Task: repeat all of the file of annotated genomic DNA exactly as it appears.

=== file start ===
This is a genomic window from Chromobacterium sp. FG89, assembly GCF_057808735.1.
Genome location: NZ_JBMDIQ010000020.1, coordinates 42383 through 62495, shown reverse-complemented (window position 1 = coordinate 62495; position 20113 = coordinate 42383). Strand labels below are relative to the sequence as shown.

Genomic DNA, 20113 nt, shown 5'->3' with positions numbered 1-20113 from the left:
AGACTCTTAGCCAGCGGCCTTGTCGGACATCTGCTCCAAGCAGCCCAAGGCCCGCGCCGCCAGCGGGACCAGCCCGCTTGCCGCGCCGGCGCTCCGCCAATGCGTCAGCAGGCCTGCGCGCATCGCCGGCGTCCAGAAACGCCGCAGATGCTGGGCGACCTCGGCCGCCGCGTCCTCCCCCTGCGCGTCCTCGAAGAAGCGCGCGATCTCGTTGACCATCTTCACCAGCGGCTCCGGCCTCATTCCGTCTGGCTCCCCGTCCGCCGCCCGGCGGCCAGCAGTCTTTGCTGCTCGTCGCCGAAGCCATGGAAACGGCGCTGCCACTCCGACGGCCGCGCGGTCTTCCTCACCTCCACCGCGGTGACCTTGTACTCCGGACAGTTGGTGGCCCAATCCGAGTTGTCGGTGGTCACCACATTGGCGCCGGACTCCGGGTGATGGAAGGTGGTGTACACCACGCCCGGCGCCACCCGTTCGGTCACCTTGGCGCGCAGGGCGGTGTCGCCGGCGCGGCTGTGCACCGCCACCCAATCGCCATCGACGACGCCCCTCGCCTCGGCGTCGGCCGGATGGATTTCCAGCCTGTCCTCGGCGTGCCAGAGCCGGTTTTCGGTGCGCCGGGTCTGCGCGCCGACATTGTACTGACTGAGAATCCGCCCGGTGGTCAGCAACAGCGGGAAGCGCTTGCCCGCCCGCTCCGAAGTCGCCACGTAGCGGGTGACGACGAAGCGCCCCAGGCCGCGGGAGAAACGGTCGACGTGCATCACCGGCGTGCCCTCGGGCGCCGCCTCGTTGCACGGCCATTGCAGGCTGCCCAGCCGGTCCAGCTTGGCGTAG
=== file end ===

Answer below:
This is a genomic window from Chromobacterium sp. FG89, assembly GCF_057808735.1.
Genome location: NZ_JBMDIQ010000020.1, coordinates 42383 through 62495, shown reverse-complemented (window position 1 = coordinate 62495; position 20113 = coordinate 42383). Strand labels below are relative to the sequence as shown.

Genomic DNA, 20113 nt, shown 5'->3' with positions numbered 1-20113 from the left:
AGACTCTTAGCCAGCGGCCTTGTCGGACATCTGCTCCAAGCAGCCCAAGGCCCGCGCCGCCAGCGGGACCAGCCCGCTTGCCGCGCCGGCGCTCCGCCAATGCGTCAGCAGGCCTGCGCGCATCGCCGGCGTCCAGAAACGCCGCAGATGCTGGGCGACCTCGGCCGCCGCGTCCTCCCCCTGCGCGTCCTCGAAGAAGCGCGCGATCTCGTTGACCATCTTCACCAGCGGCTCCGGCCTCATTCCGTCTGGCTCCCCGTCCGCCGCCCGGCGGCCAGCAGTCTTTGCTGCTCGTCGCCGAAGCCATGGAAACGGCGCTGCCACTCCGACGGCCGCGCGGTCTTCCTCACCTCCACCGCGGTGACCTTGTACTCCGGACAGTTGGTGGCCCAATCCGAGTTGTCGGTGGTCACCACATTGGCGCCGGACTCCGGGTGATGGAAGGTGGTGTACACCACGCCCGGCGCCACCCGTTCGGTCACCTTGGCGCGCAGGGCGGTGTCGCCGGCGCGGCTGTGCACCGCCACCCAATCGCCATCGACGACGCCCCTCGCCTCGGCGTCGGCCGGATGGATTTCCAGCCTGTCCTCGGCGTGCCAGAGCCGGTTTTCGGTGCGCCGGGTCTGCGCGCCGACATTGTACTGACTGAGAATCCGCCCGGTGGTCAGCAACAGCGGGAAGCGCTTGCCCGCCCGCTCCGAAGTCGCCACGTAGCGGGTGACGACGAAGCGCCCCAGGCCGCGGGAGAAACGGTCGACGTGCATCACCGGCGTGCCCTCGGGCGCCGCCTCGTTGCACGGCCATTGCAGGCTGCCCAGCCGGTCCAGCTTGGCGTAG